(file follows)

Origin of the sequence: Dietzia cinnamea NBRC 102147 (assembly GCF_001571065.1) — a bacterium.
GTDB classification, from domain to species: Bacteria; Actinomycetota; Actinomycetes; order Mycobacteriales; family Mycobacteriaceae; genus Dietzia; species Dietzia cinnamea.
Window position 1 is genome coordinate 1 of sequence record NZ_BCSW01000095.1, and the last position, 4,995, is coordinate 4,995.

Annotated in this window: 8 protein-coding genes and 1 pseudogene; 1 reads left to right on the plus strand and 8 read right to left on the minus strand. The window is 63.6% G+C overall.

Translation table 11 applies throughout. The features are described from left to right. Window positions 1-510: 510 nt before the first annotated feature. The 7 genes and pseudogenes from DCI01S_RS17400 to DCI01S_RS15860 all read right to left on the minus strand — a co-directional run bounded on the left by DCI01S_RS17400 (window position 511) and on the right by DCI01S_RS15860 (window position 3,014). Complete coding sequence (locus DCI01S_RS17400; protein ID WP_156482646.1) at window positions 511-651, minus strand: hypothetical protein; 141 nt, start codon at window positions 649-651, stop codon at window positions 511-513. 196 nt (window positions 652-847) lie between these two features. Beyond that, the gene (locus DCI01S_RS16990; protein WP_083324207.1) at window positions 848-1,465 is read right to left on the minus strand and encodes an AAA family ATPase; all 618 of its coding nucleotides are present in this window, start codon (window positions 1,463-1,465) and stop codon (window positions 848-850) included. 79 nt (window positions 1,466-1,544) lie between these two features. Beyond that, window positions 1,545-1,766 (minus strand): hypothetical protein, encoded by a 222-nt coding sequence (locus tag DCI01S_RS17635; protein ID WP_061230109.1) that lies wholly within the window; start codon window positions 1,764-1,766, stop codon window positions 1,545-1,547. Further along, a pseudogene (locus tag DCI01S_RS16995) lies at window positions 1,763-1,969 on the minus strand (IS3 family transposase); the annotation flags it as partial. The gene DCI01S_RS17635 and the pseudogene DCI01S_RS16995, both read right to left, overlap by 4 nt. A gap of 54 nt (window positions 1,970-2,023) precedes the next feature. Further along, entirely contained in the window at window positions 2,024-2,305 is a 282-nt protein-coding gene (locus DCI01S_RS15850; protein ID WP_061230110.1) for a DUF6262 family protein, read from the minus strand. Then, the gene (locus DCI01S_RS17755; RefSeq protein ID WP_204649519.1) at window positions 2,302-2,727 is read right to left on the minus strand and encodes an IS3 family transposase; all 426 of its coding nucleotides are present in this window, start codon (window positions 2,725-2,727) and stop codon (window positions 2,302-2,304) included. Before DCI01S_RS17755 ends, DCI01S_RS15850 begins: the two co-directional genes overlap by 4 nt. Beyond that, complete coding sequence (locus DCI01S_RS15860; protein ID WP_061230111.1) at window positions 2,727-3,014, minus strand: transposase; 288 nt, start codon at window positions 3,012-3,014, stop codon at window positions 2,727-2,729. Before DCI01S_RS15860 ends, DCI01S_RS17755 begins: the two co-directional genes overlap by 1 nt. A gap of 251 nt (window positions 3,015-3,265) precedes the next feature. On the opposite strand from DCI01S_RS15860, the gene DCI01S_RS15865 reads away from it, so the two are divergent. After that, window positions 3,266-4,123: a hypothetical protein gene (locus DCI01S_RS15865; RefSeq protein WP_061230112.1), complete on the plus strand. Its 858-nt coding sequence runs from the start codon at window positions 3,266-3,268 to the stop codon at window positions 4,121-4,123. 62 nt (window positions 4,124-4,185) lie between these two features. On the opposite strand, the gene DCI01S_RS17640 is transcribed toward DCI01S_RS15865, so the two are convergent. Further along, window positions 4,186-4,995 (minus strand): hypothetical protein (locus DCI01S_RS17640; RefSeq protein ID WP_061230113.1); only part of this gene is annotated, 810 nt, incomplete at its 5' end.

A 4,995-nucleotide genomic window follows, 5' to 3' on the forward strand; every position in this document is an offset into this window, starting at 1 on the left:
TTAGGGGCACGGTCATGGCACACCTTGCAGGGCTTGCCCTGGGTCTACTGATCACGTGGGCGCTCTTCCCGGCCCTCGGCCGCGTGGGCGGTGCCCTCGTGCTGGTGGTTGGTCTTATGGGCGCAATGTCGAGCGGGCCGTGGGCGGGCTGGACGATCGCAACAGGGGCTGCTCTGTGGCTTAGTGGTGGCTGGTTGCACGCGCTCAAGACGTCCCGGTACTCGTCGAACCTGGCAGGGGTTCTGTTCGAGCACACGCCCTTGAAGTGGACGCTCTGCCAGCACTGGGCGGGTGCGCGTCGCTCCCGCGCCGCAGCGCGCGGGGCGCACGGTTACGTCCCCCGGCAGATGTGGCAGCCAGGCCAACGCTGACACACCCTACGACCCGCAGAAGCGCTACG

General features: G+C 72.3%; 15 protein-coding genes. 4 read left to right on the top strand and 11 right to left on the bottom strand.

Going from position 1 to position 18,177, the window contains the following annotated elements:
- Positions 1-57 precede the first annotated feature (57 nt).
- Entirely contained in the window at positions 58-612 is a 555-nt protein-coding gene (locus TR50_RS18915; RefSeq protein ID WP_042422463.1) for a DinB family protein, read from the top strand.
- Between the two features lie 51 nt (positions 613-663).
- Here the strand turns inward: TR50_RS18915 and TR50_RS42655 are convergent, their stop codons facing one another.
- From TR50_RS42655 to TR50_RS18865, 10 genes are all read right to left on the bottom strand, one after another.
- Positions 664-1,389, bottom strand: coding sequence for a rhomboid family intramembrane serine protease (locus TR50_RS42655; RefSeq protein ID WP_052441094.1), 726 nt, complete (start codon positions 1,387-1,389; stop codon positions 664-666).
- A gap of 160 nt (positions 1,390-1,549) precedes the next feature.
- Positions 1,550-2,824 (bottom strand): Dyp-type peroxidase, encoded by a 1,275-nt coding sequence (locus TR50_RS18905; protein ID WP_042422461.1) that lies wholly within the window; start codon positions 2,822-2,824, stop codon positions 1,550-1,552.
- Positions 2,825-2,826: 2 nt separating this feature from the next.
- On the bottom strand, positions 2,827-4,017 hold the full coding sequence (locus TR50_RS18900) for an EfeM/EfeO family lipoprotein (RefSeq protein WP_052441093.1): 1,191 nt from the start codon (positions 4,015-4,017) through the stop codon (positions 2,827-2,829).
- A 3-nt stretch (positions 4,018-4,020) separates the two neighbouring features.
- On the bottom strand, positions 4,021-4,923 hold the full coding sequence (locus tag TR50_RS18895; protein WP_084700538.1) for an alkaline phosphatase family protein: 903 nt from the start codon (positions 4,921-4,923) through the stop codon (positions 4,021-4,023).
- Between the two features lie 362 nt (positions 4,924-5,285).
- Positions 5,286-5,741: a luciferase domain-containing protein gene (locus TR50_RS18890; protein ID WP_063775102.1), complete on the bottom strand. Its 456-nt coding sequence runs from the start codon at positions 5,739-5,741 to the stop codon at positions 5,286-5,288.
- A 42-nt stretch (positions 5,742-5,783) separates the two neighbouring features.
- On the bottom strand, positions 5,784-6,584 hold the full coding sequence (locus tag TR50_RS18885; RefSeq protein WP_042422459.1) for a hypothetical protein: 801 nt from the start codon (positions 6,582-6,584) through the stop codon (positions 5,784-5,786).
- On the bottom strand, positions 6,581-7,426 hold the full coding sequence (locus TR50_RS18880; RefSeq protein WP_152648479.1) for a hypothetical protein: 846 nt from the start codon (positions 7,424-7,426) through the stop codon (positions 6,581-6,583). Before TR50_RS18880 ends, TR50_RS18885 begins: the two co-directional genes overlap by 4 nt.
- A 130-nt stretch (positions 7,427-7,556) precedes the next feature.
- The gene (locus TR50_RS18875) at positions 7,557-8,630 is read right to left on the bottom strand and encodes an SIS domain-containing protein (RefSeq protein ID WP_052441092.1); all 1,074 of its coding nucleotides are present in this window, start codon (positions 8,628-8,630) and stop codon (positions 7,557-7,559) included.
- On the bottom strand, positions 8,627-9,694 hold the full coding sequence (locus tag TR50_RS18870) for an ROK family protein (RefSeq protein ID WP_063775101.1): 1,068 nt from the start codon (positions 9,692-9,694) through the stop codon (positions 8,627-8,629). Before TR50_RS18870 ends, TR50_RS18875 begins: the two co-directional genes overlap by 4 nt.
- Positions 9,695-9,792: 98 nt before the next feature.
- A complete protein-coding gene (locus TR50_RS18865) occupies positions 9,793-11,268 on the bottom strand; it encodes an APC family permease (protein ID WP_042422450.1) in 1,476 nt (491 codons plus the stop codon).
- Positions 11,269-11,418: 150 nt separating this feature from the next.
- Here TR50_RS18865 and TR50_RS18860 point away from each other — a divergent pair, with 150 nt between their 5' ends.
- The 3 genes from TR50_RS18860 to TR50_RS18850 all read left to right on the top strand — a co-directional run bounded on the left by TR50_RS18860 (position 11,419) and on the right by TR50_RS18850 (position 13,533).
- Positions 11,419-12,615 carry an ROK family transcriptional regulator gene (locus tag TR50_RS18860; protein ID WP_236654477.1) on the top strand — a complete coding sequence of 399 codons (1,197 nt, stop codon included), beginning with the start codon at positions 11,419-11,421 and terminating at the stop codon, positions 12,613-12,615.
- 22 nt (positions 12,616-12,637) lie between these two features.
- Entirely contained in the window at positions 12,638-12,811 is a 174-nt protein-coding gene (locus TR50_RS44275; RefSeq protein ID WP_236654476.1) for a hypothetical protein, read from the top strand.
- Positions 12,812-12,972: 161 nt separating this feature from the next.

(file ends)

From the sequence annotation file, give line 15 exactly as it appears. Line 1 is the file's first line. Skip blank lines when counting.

- Positions 664-1,389, bottom strand: coding sequence for a rhomboid family intramembrane serine protease (locus TR50_RS42655; RefSeq protein ID WP_052441094.1), 726 nt, complete (start codon positions 1,387-1,389; stop codon positions 664-666).